Robots are going to take around 30% of the job positions in the UK, a global research by PricewaterhouseCoopers (PwC), has predicted. The analysts expect that to happen in the next 15 years and most likely to affect the life of nearly 10 million people in Britain.
According to the report, the biggest impact the automation will have is in the USA where about 38% of the jobs could be affected. One of the most threatened industries is logistics and cargo where new non-drivers’ lorries are expected to take over the jobs of more than 3.5 million truck drivers. Additionally, the robotisation will affect the work of people related to the industry which will jeopardize the employment of 8.7 million Americans.
Surprisingly, one of the countries that would be the least threatened by robotisation over human services is Japan. PwC predicts 21% of the jobs there will be affected. In Europe, Germany, the most industrial EU member is facing 35% of automation in the next 15 years.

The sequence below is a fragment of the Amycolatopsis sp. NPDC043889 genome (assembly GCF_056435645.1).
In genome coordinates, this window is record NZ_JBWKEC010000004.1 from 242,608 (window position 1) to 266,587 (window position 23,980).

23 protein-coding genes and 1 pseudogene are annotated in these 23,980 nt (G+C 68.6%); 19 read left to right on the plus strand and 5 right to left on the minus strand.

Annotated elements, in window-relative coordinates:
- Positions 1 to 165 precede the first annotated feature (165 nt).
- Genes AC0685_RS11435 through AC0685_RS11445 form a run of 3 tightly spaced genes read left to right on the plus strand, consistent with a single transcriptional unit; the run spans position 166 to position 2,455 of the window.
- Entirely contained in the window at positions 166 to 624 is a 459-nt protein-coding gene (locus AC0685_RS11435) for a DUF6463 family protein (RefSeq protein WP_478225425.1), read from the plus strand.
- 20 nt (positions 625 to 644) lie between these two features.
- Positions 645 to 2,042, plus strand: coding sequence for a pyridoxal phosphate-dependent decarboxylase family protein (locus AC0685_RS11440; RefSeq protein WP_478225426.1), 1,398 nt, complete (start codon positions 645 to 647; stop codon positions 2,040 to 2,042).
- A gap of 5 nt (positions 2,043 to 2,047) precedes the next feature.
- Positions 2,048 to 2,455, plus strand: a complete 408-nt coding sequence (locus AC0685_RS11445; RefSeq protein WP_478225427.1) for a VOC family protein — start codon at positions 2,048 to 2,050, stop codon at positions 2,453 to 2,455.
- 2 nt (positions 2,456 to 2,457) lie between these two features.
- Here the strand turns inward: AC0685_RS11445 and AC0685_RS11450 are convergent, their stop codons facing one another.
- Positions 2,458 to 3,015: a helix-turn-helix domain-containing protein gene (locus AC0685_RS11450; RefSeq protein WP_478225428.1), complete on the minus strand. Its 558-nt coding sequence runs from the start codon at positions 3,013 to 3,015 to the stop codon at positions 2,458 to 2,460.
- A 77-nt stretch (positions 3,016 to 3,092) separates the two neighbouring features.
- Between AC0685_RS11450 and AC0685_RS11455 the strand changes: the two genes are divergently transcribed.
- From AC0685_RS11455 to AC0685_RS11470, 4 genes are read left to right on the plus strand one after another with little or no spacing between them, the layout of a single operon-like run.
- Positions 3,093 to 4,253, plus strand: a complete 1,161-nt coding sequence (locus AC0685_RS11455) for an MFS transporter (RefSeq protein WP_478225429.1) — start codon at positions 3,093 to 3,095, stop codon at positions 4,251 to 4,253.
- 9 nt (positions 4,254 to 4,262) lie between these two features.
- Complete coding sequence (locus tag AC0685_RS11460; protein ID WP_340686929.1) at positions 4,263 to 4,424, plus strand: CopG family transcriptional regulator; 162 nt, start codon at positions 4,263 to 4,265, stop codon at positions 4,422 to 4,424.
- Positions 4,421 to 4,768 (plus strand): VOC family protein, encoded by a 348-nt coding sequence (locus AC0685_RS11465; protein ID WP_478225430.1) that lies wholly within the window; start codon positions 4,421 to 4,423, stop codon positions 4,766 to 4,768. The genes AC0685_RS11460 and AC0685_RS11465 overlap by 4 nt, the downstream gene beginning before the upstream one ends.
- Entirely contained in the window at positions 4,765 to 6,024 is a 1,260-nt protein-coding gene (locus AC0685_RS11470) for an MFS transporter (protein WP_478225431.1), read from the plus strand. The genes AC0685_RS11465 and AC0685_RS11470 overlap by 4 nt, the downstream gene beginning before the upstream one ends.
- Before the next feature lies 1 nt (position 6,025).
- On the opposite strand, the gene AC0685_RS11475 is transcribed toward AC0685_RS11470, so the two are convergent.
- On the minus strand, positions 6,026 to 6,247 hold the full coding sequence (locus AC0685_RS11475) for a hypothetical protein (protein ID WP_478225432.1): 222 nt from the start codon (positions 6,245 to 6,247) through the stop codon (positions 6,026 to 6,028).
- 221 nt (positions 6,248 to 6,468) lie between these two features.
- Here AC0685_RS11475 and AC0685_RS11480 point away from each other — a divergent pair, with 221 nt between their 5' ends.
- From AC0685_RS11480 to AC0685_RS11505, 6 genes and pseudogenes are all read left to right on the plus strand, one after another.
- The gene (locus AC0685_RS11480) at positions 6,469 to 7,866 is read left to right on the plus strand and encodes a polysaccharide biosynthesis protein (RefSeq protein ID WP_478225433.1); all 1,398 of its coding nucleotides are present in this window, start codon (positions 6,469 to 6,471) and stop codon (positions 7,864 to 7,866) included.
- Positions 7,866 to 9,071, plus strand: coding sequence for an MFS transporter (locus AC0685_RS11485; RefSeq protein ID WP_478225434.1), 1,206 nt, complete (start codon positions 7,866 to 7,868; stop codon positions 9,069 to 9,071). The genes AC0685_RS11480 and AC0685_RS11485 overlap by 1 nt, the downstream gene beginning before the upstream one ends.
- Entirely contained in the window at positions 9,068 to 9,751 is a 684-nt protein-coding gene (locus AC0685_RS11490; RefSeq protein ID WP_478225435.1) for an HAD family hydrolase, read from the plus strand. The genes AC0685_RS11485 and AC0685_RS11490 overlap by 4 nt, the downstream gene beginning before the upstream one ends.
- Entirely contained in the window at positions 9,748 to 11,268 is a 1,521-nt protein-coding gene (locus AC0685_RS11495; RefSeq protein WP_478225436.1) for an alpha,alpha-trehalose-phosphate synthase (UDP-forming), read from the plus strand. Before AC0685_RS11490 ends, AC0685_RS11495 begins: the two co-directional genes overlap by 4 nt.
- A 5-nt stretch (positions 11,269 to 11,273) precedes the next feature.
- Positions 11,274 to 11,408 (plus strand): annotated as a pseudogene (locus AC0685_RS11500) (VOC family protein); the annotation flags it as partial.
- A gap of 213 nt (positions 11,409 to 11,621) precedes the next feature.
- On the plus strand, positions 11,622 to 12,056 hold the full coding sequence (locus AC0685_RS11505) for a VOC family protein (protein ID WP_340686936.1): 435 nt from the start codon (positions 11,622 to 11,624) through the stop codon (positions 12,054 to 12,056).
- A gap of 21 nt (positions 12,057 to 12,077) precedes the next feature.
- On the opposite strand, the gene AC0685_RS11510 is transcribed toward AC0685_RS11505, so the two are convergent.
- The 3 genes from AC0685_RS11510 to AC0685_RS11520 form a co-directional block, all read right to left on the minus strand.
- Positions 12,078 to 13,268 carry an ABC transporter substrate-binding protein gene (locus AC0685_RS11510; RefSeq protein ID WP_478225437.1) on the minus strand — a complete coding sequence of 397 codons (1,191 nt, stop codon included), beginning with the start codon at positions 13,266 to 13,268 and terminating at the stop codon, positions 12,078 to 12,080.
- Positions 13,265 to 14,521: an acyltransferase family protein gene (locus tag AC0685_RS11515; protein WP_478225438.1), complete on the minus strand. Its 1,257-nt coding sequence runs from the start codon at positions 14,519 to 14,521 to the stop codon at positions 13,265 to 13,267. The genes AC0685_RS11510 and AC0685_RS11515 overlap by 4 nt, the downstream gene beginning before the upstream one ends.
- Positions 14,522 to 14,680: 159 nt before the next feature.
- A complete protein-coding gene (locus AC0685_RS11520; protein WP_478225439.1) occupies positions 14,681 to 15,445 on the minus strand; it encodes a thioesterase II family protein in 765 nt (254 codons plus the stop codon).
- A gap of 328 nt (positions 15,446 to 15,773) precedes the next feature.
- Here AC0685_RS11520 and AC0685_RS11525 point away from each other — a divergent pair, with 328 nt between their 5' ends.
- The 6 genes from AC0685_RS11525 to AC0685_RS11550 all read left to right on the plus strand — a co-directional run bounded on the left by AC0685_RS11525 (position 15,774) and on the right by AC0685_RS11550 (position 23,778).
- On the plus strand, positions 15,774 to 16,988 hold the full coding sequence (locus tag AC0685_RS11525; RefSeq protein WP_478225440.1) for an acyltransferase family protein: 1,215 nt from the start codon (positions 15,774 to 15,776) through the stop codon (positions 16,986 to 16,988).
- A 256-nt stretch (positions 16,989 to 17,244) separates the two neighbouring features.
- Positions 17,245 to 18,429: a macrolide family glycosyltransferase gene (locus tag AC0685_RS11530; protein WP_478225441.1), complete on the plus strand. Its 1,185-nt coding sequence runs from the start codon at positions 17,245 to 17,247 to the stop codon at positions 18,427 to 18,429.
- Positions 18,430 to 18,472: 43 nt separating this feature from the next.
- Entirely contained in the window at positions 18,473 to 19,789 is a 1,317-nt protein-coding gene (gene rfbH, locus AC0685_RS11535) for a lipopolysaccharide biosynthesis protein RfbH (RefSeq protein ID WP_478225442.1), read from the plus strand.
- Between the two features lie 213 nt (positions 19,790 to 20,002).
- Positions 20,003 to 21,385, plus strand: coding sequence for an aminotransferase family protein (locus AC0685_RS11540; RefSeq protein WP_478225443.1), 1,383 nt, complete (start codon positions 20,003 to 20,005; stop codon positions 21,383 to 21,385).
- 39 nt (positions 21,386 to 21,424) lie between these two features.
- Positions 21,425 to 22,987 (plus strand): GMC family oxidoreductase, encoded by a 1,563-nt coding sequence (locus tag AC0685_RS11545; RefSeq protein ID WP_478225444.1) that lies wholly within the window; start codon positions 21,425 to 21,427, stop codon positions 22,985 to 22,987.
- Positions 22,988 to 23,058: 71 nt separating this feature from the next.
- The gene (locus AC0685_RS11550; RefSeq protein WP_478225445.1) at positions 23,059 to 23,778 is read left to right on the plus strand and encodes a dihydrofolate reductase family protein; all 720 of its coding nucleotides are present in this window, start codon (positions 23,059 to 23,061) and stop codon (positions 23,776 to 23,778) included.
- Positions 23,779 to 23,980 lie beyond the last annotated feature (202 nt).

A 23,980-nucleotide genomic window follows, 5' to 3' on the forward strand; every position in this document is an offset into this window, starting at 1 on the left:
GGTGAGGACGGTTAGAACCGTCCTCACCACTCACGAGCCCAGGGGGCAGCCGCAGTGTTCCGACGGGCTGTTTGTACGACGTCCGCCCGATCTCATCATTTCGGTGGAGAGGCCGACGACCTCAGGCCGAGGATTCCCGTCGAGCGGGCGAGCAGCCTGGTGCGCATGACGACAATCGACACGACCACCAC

Another interesting point in the report is the effects based on gender. Unluckily, for the men, 35% of male professions are facing a robot invasion, compared to only 26% of those which are primarily female. According to the experts most women work in humanitarian professions like social care, health and education.
The jobs that will need to adapt mostly are transportation, retail, manufacturing and storage the report said. “A key driver of our industry-level estimates is the fact that manual and routine tasks are more susceptible to automation, while social skills are relatively less automatable”, John Hawksworth, chief economist at PwC commented.
According to him, despite the staggering figures, people shouldn’t take the automation as a threat because it “could also enable some workers to focus on higher value, more rewarding and creative work, removing the monotony from our day jobs.”
In another study by Adzuna, a global job search engine, surprisingly, the UK city that is facing the high-risk of robotization is Exeter, in the county of Devon, followed by Norwich and Plymouth.